Transport workers have launched a call for a Senate inquiry to probe the pressures pushing the industry to breaking point.
Shadow Assistant Minister for Road Safety Senator Glenn Sterle on Wednesday said that around 60 transport workers and unions from across Australia all unanimously backed a bid for an inquiry into the sector.
The inquiry, which would probe the commercial pressures on the sector from offshore giants like Amazon, as well as road fatalities, a decline in safety standards and working conditions and the scope of industry regulations including differences across states, is crucial to avert a crisis, transport workers say.
More than 60 representatives from the sector on Tuesday agreed to Terms of Reference for the inquiry at the second national Transport Industry Standards forum.
A minimum award rate and “sustainable” working conditions, safer road infrastructure, better training and the impact of new technologies were among the other issues featured in the Terms of Reference.
The push comes at a crucial time, Michael Kane, national secretary of the Transport Workers Union said, with retail giants like Amazon causing unprecedented pressures on already floundering industry struggling with road infrastructure decay and poor working conditions.
“What we need is an industry that recognises pressures come from the top of the supply chain and overseas front with giants bringing in more work that will undercut market and make it even more dangerous,” Mr Kane said.
The TWU says regulations should focus on ensuring the potential entry of Uber Freight and Amazon’s online freight system doesn’t further drive down standards.
Senator Sterle on Tuesday told Government News he would be putting together delegations of industry leaders who will be sitting with Assistant Minister for Road Safety and Freight Scott Buchholz and Minister for Employment Michaelia Cash in coming weeks to determine the full scope of the inquiry.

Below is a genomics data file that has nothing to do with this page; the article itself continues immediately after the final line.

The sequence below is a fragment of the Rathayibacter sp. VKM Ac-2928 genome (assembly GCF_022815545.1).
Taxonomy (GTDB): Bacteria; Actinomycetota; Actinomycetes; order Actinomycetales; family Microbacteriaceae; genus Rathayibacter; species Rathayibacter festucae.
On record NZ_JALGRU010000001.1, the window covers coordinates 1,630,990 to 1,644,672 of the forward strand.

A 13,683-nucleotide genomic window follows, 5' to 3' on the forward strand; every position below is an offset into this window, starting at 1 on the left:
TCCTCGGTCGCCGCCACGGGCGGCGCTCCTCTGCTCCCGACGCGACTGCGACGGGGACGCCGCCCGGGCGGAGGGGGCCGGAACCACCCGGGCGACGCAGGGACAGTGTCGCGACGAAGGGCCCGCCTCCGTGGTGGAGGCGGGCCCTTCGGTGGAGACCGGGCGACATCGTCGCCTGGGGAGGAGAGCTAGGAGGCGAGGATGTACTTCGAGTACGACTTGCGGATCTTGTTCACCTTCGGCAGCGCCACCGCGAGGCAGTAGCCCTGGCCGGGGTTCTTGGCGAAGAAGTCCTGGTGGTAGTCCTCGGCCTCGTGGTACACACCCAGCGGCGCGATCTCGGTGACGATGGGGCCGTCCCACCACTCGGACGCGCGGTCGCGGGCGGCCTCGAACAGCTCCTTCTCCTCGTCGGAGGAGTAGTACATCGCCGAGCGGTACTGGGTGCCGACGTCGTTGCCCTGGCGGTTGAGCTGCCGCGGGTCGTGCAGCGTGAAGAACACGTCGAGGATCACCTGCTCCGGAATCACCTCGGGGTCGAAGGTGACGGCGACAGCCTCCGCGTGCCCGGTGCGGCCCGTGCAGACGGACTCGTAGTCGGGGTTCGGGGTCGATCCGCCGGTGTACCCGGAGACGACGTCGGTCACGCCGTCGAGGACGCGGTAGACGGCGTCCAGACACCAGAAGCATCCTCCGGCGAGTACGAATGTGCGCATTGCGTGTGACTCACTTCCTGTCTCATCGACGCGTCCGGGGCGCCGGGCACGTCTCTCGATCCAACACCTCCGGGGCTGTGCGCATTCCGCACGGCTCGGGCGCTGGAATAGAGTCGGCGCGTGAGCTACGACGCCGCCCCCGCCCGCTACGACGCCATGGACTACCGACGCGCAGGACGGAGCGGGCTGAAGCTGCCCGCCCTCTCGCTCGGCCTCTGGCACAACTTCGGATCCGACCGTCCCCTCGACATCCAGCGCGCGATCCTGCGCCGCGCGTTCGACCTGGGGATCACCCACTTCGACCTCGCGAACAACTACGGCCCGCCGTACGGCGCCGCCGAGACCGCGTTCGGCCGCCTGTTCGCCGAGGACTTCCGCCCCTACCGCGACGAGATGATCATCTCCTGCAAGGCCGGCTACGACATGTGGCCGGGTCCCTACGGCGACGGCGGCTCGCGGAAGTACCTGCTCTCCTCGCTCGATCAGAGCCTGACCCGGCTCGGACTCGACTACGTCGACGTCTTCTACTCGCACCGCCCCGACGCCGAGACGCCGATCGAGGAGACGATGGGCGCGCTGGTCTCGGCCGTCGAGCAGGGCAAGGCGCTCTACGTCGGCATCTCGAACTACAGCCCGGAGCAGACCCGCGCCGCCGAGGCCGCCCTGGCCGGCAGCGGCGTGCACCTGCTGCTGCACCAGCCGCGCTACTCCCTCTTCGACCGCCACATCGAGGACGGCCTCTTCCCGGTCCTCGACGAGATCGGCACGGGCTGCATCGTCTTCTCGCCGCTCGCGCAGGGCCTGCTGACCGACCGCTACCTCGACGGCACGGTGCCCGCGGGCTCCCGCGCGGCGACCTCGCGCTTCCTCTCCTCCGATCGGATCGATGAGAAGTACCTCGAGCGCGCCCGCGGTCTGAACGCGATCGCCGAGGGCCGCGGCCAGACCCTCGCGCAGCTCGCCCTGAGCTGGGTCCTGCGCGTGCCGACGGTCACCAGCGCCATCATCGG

An inquiry is “critical,” transport worker Craig Smith-Gander said, with hundreds of companies going into receivership as they grapple with tough market conditions.
“Conditions in every form have been going south for decades so if we don’t act now we will have absolutely have a crisis if we don’t already.
“Not only are companies going out of business, workers are losing jobs, companies are going under and more importantly people undercut and doing things dangerously because only way they can survive.”
The number of major contracts being decided offshore will also feature heavily in the probe, Senator Sterle said, as would issues around the frequency of payments to Australian businesses from these giants – with some workers being paid after 30, 60 or even 120 or more days.
“If anyone thinks our transport companies can carry wages, fuel, insurance, repairs, maintenance paying off debt, taxes and not getting paid for 154 days this is ludicrous,” he said.
While the bid did not yet have government backing, Mr Smith-Gander, said he was optimistic.
“I know we will get bipartisan support and the government will support it,” he said.
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